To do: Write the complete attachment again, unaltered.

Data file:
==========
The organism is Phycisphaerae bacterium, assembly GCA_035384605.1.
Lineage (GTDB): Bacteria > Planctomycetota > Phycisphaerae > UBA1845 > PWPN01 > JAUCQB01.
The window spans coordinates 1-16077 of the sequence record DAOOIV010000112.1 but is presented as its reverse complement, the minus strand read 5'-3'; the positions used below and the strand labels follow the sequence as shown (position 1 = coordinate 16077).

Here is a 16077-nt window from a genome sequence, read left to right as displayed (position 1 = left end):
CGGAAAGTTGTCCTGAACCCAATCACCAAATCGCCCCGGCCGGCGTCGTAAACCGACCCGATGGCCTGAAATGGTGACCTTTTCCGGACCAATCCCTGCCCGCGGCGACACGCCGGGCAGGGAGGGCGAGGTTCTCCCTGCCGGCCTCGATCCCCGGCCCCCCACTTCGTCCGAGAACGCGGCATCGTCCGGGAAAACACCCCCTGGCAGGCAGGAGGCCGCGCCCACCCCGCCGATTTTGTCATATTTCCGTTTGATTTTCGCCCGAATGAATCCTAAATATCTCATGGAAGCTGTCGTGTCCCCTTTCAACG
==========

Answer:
The organism is Phycisphaerae bacterium, assembly GCA_035384605.1.
Lineage (GTDB): Bacteria > Planctomycetota > Phycisphaerae > UBA1845 > PWPN01 > JAUCQB01.
The window spans coordinates 1-16077 of the sequence record DAOOIV010000112.1 but is presented as its reverse complement, the minus strand read 5'-3'; the positions used below and the strand labels follow the sequence as shown (position 1 = coordinate 16077).

Here is a 16077-nt window from a genome sequence, read left to right as displayed (position 1 = left end):
CGGAAAGTTGTCCTGAACCCAATCACCAAATCGCCCCGGCCGGCGTCGTAAACCGACCCGATGGCCTGAAATGGTGACCTTTTCCGGACCAATCCCTGCCCGCGGCGACACGCCGGGCAGGGAGGGCGAGGTTCTCCCTGCCGGCCTCGATCCCCGGCCCCCCACTTCGTCCGAGAACGCGGCATCGTCCGGGAAAACACCCCCTGGCAGGCAGGAGGCCGCGCCCACCCCGCCGATTTTGTCATATTTCCGTTTGATTTTCGCCCGAATGAATCCTAAATATCTCATGGAAGCTGTCGTGTCCCCTTTCAACG